11 October 2012
Galileo test satellites in their orbits
The image depicts all four Galileo In Orbit Validation satellites in their orbits. The first two satellites were launched on 21 October 2011.
ESA / Carril.
The 'upper composite'
The 'upper composite' of the launch system, made up of the launcher's fourth stage, Fregat-MT, the two Galileo satellites and the fairing.
ESA–S. Corvaja, 2012.
Soyuz launch site
The lower three stages of the Soyuz launcher were rolled out to the launch complex (Ensemble de Lancement Soyouz; ELS) from the launcher assembly and test building (монтажно-испытательный корпус; montazhno-ispytatelniy korpus; MIK) at Europe's Spaceport in French Guiana on 8 October 2012. After the launcher was erected, the 'upper composite', consisting of the launcher’s fourth stage (Fregat-MT) and the two satellites was connected to the lower stages.
Update: On 12 October 2012 at 20:15 CEST, a Soyuz ST-B launcher carrying two more satellites for the European Galileo navigation system lifted off from the European Spaceport in French Guiana.
The first two satellites for the European Galileo navigation system have been orbiting Earth since 21 October 2011. Now, two more are about to follow; on 12 October 2012 at 20:15 CEST, a Soyuz rocket will launch satellites three and four into their position in space. Four satellites will then be flying in their orbits at an altitude of 23,000 kilometres. For Walter Päffgen, Director of the DLR Space Applications Company (Gesellschaft für Raumfahrtanwendungen; GfR), this is a highpoint of the programme thus far: "With signals from four Galileo satellites, we can determine a location on Earth for the first time." The satellites are controlled from the Galileo Control Centre at the German Aerospace Center (Deutsches Zentrum für Luft- und Raumfahrt; DLR) site in Oberpfaffenhofen.
To be well prepared for the next challenging phase of implementing the satellite navigation system, during the last few weeks his staff were put to the test with simulated failures during rehearsals for satellite operations. "Everyone needs to be trained to respond quickly and safely in an emergency." Additional intensive training programmes were also part of the work of the crew in the control room. The compatibility of the two satellites – named David and Sif after two children from the Czech Republic and Denmark – has also been tested at the Control Centre while they were on the ground.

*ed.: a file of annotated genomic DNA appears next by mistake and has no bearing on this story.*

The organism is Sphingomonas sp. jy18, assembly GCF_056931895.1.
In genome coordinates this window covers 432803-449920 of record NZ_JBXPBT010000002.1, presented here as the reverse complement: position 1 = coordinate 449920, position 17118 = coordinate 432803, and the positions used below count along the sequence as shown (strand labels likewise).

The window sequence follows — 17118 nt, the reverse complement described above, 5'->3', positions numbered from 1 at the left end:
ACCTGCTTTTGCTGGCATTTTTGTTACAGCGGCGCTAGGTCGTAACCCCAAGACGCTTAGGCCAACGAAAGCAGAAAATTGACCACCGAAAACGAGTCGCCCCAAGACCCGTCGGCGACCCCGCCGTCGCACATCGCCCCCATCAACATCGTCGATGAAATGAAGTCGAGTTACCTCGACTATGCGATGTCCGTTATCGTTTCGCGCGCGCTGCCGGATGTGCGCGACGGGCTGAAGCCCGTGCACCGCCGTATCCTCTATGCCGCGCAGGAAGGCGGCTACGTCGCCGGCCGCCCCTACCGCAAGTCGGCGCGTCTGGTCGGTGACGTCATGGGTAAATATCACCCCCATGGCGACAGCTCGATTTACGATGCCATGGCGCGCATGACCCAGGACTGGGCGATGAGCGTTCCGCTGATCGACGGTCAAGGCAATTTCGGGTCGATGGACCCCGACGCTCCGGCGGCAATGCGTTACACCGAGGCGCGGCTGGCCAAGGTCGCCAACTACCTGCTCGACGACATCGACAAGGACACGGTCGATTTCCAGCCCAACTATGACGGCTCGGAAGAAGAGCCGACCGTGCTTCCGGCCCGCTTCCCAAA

Precise placement in orbit
It will take close to four hours for David and Sif to arrive at their destination and separate from the upper stage of the launcher. Several control centres around the world will be participating in the mission during launch and commissioning of the Galileo satellites. The local control centre will carry out the launch from Europe's Spaceport in French Guiana. Then, the French space agency (CNES) control centre in Toulouse will take over and make the initial contact with the new satellites. After seven days, on behalf of the European Commission and the European Space Agency, the team in Oberpfaffenhofen will be responsible for the two additional satellites and position them in the correct orbit. Then the navigation systems will be put into operation; the Galileo Control Centre in Oberpfaffenhofen will activate the atomic clocks on board the satellites, the signal generators and the radio equipment for transmitting and receiving signals. During the subsequent operational phase, the German control centre will monitor the status of the satellites and their on-board instruments, as well as their orbits. The Italian control centre in Fucino is responsible for the synchronisation of the atomic clocks and the production of navigation data; a Belgian antenna station in Redu will support the German Galileo Control Centre during a test phase lasting several months.
First positioning with Galileo satellites
It is expected that position determinations using a Galileo receiver will be performed for the first time in the spring of 2013. "Each time that the four satellites are within range of the receiver, it will be possible to calculate your location on the ground from the transit time of the signal and the position of the satellites in space," explains Päffgen. The European navigation system will only be complete when a total of 30 satellites are circling Earth in three orbital planes. The atomic clocks on board the satellites, which provide the transmission time of the signals to an accuracy of billionths of a second, are so precise that after a million years they will have gained or lost only one second. Other atomic clocks, including those at the Galileo control centres in Oberpfaffenhofen and Fucino, act as the reference time source. "This level of precision has never been reached before," stresses Päffgen. "This makes the Galileo navigation system more accurate than the current United Stated GPS system."
Päffgen is satisfied with the progress of the system so far; the operational phase is proceeding without serious incidents and the satellites are very reliable. Each satellite sends at least 20,000 signals concerning its status to Earth – data that is continuously analysed in the control centre in Oberpfaffenhofen. The Galileo control centre staff are looking forward to working with two additional satellites: "We have now established a routine from the flight of the two almost identical first satellites."
Last modified:12/10/2012 21:24:47